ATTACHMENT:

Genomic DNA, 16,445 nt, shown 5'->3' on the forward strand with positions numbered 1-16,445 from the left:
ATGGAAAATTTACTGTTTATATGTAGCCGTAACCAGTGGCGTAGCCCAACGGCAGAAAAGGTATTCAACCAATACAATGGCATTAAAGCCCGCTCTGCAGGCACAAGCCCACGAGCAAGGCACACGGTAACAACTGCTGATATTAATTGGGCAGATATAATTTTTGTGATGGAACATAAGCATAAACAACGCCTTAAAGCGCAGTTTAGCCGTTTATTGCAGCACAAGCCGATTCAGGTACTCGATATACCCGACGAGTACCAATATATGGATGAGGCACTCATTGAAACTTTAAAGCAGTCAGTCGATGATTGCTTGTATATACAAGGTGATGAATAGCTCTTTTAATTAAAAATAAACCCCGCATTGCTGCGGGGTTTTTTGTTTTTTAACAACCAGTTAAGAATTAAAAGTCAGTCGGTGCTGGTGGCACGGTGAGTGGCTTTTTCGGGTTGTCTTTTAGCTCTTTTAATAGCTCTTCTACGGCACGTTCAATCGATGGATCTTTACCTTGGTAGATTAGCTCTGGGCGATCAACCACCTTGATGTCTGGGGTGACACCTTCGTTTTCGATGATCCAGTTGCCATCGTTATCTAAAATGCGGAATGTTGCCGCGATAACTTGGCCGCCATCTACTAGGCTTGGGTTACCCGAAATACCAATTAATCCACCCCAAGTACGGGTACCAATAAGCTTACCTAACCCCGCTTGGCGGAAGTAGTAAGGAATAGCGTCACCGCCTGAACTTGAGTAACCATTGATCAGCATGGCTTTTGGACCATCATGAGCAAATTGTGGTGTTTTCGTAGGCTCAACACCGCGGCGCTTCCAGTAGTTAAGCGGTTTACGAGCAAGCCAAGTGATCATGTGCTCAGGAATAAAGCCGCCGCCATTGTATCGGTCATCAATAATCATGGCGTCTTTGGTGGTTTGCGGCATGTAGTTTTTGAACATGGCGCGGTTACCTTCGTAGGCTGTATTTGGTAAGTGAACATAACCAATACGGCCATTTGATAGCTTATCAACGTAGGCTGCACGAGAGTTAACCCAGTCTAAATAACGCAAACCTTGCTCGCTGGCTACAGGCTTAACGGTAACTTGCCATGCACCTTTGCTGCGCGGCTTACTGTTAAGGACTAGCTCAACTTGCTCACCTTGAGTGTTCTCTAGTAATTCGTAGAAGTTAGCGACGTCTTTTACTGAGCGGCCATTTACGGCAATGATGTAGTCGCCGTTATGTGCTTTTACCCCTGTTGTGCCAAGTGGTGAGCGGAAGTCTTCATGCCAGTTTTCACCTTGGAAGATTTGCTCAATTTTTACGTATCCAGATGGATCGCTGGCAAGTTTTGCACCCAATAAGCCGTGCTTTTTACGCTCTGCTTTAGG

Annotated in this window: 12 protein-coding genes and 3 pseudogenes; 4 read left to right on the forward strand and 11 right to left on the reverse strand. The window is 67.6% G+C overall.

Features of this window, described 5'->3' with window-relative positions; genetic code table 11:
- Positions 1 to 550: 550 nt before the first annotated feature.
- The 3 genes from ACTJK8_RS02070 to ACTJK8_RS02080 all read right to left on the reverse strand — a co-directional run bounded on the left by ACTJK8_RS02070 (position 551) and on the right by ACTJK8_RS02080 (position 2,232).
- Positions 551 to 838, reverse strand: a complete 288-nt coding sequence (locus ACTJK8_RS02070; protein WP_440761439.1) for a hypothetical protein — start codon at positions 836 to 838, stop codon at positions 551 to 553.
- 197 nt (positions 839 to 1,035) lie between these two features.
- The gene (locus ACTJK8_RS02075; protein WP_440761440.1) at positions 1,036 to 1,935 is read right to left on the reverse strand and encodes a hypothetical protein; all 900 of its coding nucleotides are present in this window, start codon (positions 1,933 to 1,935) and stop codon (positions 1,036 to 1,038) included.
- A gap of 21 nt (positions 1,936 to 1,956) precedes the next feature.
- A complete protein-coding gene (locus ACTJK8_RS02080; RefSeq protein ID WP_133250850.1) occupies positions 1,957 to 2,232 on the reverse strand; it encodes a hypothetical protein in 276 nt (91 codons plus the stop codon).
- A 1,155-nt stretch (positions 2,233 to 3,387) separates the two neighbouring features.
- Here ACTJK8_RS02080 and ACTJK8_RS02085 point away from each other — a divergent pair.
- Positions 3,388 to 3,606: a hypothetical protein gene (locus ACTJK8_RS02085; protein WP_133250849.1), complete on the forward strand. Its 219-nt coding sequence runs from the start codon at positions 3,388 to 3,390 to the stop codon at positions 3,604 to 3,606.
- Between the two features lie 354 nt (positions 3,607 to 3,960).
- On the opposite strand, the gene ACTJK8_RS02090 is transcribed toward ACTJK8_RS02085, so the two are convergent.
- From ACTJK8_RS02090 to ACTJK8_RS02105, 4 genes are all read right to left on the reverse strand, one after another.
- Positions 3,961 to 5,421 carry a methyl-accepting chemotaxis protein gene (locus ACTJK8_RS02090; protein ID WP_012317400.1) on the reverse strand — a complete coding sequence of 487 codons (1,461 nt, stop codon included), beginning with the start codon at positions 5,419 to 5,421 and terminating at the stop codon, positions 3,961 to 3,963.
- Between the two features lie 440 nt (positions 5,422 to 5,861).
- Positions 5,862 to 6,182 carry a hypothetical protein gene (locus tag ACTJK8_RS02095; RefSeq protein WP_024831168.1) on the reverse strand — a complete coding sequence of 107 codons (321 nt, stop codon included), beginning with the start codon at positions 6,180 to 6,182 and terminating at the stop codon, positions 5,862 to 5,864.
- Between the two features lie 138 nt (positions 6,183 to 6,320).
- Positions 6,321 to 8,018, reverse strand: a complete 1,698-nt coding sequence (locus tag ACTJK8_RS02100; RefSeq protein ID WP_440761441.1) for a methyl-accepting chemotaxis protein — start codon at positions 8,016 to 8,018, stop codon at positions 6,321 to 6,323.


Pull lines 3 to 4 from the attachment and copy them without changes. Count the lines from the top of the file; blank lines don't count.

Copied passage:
Annotated in this window: 12 protein-coding genes and 3 pseudogenes; 4 read left to right on the forward strand and 11 right to left on the reverse strand. The window is 67.6% G+C overall.

Features of this window, described 5'->3' with window-relative positions; genetic code table 11: